Time for some random thoughts on
epistemology. I have been playing around with a two-tiered theory of
justification over recent months, which recognises a concept of Ďmachine
justificationí which is more or less reliabilist, and a concept of Ďagent
justificationí which is more or less coherentist. Roughly, X is justified in
believing p iff X is an agent and X is agent-justified in believing p,
or X is not an agent and X is machine-justified in believing p.

puts a lot of stress on the concept of agency, and I donít have a lot to say
about this, but roughly the idea is that X is an agent iff X has the capacity
for both inductive reasoning and critical reflection on her own beliefs. So we
humans become agents sometime after infancy, but presumably not too long into
childhood. Induction is important here because as Fodor shows in his recent book,
it isnít a modular process, and non-modularity is important because, well this
is going to sound like a cheat, but because it is impossible to solve the
generality problem for non-modular processes so a reliabilist concept like
machine justification canít apply to them.

thereís two important caveats to the above analysis of justification, both to
do with entities that start off as machines, but become agents. First, if X
acquires a justified belief in p while still a machine, she is still
justified in believing p once she becomes an agent, even if she wouldnít
be agent-justified in believing p on the basis of the evidence she now
has. Secondly, and this is the crucial one I think, if X acquires (or, more
likely, activates) a reliable modular belief-forming mechanism while still a
machine, beliefs acquired through that mechanism are justified even after X
becomes an agent. So assuming that we are not being massively deceived and our
faculties are more or less reliable, our perceptual beliefs are justified. But
this turns crucially on the fact that we became perceivers before we became
agents. If we acquired a perceptual faculty late in life (i.e. after becoming
agents and hence after we are capable of reflecting on the reliability of this
faculty), beliefs acquired through it are not justified until we have a reason
for thinking the faculty is reliable. This, I take it, is the lesson of
BonJourís Clairvoyant Claire example, and my Blind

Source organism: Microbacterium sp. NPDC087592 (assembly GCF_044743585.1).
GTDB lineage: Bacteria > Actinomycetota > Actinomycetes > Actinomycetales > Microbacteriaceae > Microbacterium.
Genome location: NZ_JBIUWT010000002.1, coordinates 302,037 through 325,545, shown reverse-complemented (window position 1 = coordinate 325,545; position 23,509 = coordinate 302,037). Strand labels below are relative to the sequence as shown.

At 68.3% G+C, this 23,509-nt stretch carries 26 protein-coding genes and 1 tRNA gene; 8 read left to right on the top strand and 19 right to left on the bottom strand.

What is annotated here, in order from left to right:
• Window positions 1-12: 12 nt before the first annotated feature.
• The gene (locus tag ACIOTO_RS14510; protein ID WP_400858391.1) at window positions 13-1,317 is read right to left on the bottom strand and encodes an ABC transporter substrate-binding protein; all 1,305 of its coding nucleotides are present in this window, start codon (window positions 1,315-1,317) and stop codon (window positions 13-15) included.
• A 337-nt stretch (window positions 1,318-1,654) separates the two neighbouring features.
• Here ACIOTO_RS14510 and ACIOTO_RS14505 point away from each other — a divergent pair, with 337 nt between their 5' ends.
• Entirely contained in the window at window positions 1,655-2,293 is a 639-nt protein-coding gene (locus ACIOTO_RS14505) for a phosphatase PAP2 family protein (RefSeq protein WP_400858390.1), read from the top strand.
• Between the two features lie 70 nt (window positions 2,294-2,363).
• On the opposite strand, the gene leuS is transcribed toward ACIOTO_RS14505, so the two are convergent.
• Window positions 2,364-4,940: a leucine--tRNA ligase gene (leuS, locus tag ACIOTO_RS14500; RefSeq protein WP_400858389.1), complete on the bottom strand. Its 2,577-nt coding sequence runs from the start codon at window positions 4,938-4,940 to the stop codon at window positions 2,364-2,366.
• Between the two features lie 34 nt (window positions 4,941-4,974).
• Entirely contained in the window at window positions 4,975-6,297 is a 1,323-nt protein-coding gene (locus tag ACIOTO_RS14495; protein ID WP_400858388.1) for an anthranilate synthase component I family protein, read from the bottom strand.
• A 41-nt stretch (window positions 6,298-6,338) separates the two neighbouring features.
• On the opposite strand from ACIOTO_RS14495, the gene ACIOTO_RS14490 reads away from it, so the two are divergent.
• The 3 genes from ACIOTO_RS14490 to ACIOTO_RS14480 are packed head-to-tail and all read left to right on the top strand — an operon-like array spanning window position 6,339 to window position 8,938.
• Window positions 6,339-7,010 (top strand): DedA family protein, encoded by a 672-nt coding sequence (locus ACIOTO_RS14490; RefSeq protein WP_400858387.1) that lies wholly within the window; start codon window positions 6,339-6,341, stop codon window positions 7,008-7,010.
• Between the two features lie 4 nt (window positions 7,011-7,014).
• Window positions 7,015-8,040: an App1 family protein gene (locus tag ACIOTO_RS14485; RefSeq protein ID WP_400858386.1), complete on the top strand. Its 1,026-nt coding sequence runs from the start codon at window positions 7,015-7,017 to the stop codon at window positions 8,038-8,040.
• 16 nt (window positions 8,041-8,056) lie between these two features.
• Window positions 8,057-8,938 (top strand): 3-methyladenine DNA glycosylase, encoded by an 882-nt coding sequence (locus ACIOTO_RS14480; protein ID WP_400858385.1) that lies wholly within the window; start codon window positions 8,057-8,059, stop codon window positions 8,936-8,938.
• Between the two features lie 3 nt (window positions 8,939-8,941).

example. Further, if we acquired all of our perceptual
faculties late in life, we wouldnít have any justified perceptual
beliefs. This captures what is right, I think, about Cartesian scepticism about
justification. If we were born agents, we wouldnít be justified in believing
anything. (So my theory is just false if the Ďtheory theoryí is true – thatís a
risk Iím willing to take!) Thereís a few further wrinkles in the theory about
how the concept of coherence works (basically itís still a little externalist
for agents who used to be machines), and a few things to say about why this is
a much better theory than various internalist and externalist theories
of justification, and a little more useful than Ernie
distinction between animal knowledge and human knowledge. But for
now I want to spend a little time on the sceptical conclusion I just stated.

pretend that itís possible for an entity without perceptual facilities to have
beliefs, at least about mathematics. I think this is probably possible, but if
you donít, please just pretend. Imagine that such a thing acquires doxastic
agency in the sense described above. It believes, on inductive grounds, that
all even numbers are the sum of two primes, and on reflection it realises that
this belief is less secure than its belief that 3+3=6. It then acquires a
single perceptual faculty, say sight. I think it would have no reason
whatsoever to trust any of these inputs. Itís a little hard to imagine the
case, but if the thing didnít even have a kinaesthetic sense, I think it would
be very hard for it to know just what sense to make of these visual images
flooding in. So far, at least, I think, my sceptical conclusion is right, even
if the visual beliefs of the thing are forced and reliable, they arenít
justified. (Remember I donít apply these sceptical conclusions to us – we
acquired our justification for perceptual beliefs while still machines.)

thatís not the problem I want to raise. Imagine such a thing gets a whole host
of new, and clearly distinct, kinds of perceptual input. Just to make things
concrete, imagine that all of a sudden it has visual, auditory, tactile and
kinaesthetic senses. And it notices, very quickly, that the inputs it gets from
these sense all coheres very nicely. Would it then be justified in
believing all of the inputs? This is a bootstrapping problem, but it isnít an
Ďeasy knowledgeí problem, as Stewart Cohen puts it. Each of the faculties is tested against the
others, and it could in principle fail this test. Does this mean that they
start delivering justified beliefs? Iím still inclined to think not, but maybe
Iím wrong. Any thoughts?

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